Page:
MIT’s Technology Review pitches an argument by Richard N Foster, well known consultant, which uses exits from the S&P 500 to show that companies suffer shorter lifespans these days and are dropping off indices faster than they used to.
Foster includes a chart showing a seven year moving average of corporate lifespans including a forecast beyond the year 2025. He blames the increasing pace of technology and the need for rapid innovation for the losses.
Changes to the S&P 500, the Dow and other indices report shifts in the corporate world and rather than causing them. However, there is more going on here than the speed of innovation and technology. About two-thirds of all exits from the S&P 500 are caused by M&A; and, more often than not, both the acquirer and the target are in the S&P 500. [Revamped Dow ETF]
When a company is acquired, it may drop off the index but its activities, products, revenues and (hopefully) profits remain – and stay in the index if the acquirer is in the index.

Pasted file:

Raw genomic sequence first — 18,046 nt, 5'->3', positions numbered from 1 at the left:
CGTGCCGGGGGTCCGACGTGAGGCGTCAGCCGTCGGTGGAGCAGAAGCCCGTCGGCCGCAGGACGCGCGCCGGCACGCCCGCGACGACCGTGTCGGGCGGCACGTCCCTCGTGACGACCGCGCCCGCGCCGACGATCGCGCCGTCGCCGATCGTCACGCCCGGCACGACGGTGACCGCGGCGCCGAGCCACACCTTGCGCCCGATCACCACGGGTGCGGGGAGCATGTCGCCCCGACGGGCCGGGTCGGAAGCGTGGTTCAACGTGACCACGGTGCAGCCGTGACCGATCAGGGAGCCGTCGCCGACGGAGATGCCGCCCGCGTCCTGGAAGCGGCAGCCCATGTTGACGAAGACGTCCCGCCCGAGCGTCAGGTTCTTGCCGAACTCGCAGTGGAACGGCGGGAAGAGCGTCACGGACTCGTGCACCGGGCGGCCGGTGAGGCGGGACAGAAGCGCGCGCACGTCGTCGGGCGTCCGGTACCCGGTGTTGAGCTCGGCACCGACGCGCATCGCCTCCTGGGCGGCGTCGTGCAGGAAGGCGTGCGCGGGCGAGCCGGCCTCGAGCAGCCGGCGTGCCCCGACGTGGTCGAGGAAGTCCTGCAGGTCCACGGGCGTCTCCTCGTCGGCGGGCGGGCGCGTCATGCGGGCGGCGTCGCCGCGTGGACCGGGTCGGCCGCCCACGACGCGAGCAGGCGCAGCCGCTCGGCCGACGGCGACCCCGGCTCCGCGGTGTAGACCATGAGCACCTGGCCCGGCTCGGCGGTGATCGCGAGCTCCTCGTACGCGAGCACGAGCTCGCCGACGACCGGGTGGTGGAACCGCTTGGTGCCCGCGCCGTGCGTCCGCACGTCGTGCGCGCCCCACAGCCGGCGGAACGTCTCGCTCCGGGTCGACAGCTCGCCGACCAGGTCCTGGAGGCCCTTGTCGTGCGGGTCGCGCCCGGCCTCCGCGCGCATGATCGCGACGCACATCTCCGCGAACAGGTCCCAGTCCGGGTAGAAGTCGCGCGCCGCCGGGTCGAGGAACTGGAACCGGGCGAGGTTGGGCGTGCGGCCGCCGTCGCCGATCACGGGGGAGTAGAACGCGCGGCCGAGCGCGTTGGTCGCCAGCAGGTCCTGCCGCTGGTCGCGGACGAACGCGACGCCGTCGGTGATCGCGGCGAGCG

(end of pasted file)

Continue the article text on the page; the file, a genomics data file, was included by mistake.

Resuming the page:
Sometimes a company is acquired specifically because it has great technology. The better measure of lifespan might be to look at the handful of companies that leave the S&P 500 because they have shrunken or filed for bankruptcy.
Any measure of corporate senility must be balanced against the list of companies that have been in the S&P 500 since it became 500 stocks in 1957 or since it began as a 90 stock index in 1926. There are some long lived entities still going strong.
David M. Blitzer is managing director and chairman of the Index Committee. This post was republished with permission from Indexology, a blog published by S&P Dow Jones Indices. The posts on the Indexology blog are opinions, not advice. Please read its disclaimers.
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